For many, advancements in self-driving car technology have opened up exciting possibilities surrounding the future of driving (like the prospect of simplifying your morning commute!). At the same time, however, these advancements raise questions about self-driving car liability. For example, who is responsible when a self-driving car is involved in an accident? And are self-driving cars allowed to operate in Ontario, anyway? 

We’ll cover these topics—and more—in the following blog post, which breaks down the definition of “self-driving car,” discusses how Ontario is currently regulating self-driving cars, and considerations for self-driving car liability in personal injury cases. 

What is a Self-Driving Car? 

Self-driving cars are vehicles that can operate without a human driver (in whole or in part) and, in some cases, without a human present in the vehicle. 

However, not all self-driving cars are built equally. According to the Society of Automotive Engineers, there are six defined levels of driving automation, as follows: 

  • Level 0: No automation (where a human performs all driving tasks). 
  • Level 1: Driver assistance (where a human performs most driving tasks, save for one automated system, such as cruise control). 
  • Level 2: Partial automation (where the vehicle can steer and accelerate, but a human must still monitor all driving tasks and take control when appropriate). 
  • Level 3: Conditional automation (where the vehicle can perform most driving tasks, but human intervention is still required). 
  • Level 4: High automation (where the vehicle performs all driving tasks, and human intervention is available). 
  • Level 5: Full automation (where the vehicle performs all driving tasks and no human intervention is required).  

Self-Driving Cars in Ontario

Ontario allows vehicles with automation Levels 0 to 2 to operate on its roads. Level 3 vehicles are also allowed in Ontario, with the caveat that drivers are always responsible for their safe operation. 

Drivers who wish to use Level 4 or 5 automation may also be permitted to operate on Ontario’s roads under Ontario’s Automated Vehicle Pilot Program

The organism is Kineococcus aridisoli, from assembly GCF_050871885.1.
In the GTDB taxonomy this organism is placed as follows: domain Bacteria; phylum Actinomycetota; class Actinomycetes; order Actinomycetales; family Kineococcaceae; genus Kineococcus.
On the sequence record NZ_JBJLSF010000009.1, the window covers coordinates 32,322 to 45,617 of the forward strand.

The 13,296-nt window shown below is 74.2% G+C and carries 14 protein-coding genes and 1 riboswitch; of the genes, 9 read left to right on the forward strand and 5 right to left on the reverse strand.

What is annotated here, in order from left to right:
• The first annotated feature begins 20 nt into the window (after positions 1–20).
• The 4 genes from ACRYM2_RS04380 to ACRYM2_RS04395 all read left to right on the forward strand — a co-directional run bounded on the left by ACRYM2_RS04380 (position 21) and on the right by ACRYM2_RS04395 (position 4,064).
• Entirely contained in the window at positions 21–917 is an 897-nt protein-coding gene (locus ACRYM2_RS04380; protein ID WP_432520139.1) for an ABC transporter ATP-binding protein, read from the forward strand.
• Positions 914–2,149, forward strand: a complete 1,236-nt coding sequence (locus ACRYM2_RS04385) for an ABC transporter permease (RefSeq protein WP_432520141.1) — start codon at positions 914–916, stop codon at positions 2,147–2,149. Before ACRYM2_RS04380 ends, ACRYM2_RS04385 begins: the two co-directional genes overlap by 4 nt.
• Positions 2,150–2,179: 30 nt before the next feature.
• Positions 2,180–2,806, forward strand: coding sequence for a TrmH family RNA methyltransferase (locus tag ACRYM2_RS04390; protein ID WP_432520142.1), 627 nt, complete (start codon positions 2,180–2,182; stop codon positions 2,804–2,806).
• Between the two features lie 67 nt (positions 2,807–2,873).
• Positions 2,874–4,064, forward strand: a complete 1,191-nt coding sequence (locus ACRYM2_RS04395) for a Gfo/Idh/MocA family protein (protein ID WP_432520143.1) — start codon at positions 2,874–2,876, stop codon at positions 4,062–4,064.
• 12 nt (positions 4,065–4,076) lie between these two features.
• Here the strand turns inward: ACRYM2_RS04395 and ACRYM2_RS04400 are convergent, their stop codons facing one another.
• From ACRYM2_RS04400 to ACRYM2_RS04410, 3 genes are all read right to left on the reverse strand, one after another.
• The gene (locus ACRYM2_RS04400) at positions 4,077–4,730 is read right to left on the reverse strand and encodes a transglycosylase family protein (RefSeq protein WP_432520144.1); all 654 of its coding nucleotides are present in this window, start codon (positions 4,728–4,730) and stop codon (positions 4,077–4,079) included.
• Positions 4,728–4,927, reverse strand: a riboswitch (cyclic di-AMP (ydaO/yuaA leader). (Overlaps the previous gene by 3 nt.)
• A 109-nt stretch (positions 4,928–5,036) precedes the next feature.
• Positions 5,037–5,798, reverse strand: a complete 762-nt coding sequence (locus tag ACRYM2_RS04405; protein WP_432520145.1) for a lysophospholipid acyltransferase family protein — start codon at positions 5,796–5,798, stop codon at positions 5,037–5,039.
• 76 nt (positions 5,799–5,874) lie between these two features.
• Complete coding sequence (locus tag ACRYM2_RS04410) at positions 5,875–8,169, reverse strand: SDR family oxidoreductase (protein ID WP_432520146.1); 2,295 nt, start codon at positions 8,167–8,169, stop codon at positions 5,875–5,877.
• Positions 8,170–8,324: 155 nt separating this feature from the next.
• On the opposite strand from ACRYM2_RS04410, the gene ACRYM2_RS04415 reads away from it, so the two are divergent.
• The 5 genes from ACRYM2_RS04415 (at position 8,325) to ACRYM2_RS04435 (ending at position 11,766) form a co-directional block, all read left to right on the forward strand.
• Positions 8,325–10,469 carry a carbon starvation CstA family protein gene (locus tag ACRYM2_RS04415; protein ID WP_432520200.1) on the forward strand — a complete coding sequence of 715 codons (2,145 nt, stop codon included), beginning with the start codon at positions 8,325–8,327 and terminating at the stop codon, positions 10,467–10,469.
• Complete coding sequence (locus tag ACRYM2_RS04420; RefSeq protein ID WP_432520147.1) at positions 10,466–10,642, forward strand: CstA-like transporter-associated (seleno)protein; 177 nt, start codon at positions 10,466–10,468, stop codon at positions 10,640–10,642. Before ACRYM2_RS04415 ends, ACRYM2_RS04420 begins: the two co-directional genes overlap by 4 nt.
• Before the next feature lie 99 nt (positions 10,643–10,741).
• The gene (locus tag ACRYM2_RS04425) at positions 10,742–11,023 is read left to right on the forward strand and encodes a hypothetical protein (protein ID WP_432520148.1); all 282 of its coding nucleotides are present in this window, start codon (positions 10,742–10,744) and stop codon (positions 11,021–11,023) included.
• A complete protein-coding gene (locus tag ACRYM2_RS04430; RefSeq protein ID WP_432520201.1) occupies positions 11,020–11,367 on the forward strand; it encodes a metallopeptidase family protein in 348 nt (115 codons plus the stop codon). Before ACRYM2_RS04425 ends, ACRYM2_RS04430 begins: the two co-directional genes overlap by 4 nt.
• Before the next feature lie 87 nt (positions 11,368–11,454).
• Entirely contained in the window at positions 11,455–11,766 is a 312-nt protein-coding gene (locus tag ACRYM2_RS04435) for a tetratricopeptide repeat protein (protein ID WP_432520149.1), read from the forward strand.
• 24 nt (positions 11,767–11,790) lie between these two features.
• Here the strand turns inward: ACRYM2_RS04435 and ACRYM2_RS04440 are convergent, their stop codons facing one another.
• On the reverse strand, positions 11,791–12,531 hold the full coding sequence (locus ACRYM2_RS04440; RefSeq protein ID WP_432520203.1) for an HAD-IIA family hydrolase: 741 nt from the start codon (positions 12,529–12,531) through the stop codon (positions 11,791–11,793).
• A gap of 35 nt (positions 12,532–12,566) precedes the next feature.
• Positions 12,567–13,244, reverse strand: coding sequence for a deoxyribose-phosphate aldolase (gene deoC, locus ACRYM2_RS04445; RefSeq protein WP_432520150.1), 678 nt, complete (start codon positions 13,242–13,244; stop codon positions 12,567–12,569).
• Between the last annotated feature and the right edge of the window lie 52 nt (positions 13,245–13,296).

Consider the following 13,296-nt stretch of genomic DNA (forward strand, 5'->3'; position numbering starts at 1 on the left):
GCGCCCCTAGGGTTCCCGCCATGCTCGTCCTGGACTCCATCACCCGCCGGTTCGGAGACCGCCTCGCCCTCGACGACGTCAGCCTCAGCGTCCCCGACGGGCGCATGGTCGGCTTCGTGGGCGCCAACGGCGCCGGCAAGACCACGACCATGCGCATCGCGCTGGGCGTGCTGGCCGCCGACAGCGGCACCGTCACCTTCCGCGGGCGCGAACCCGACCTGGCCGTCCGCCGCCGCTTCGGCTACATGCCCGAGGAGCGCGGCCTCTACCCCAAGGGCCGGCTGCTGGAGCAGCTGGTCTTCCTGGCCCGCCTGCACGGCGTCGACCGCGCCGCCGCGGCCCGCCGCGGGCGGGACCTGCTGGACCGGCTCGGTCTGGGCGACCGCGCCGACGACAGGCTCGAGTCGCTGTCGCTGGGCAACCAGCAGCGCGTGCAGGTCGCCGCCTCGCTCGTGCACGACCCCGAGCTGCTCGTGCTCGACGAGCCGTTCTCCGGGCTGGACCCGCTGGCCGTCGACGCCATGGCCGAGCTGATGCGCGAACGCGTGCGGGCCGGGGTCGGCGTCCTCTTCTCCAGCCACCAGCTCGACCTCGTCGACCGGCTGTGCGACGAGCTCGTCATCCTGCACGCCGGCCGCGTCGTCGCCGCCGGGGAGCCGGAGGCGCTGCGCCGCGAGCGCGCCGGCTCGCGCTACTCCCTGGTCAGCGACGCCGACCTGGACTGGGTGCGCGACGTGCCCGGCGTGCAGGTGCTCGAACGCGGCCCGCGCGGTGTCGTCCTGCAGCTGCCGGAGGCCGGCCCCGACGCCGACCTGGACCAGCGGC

Testing Requirements for Self-Driving Cars

The testing requirements for self-driving cars under Ontario’s Automated Vehicle Pilot Program provide some guidance on their proper operation in Ontario. 

Unsurprisingly, automated vehicles—like any vehicle—are expected to follow the rules of the road as outlined in Ontario’s Highway Traffic Act, R.S.O. 1990, c. H.8. Drivers of self-driving cars must also ensure that they have the right driver’s license for the vehicle, that the vehicle is working safely, and that they can take over control of the vehicle when required. To that end, drivers of self-driving cars must always stay seated in the driver’s seat when operating a self-driving car in Ontario. 

Insurance Requirements for Self-Driving Cars

Beyond following the rules of the road and testing requirements for self-driving cars in Ontario, those wishing to take advantage of self-driving cars must also ensure they have appropriate insurance. 

Automated Vehicle Pilot Program applicants must ensure that they have at least $5 million in liability coverage (or $8 million for vehicles with a seating capacity of eight or more passengers). This rule helps ensure that participants have enough financial coverage to protect themselves if their self-driving car is involved in an accident and they are found liable for injuries or losses. In the same vein, this rule helps ensure that personal injury victims who suffer injuries or losses due to a self-driving car accident can recover damages for their losses.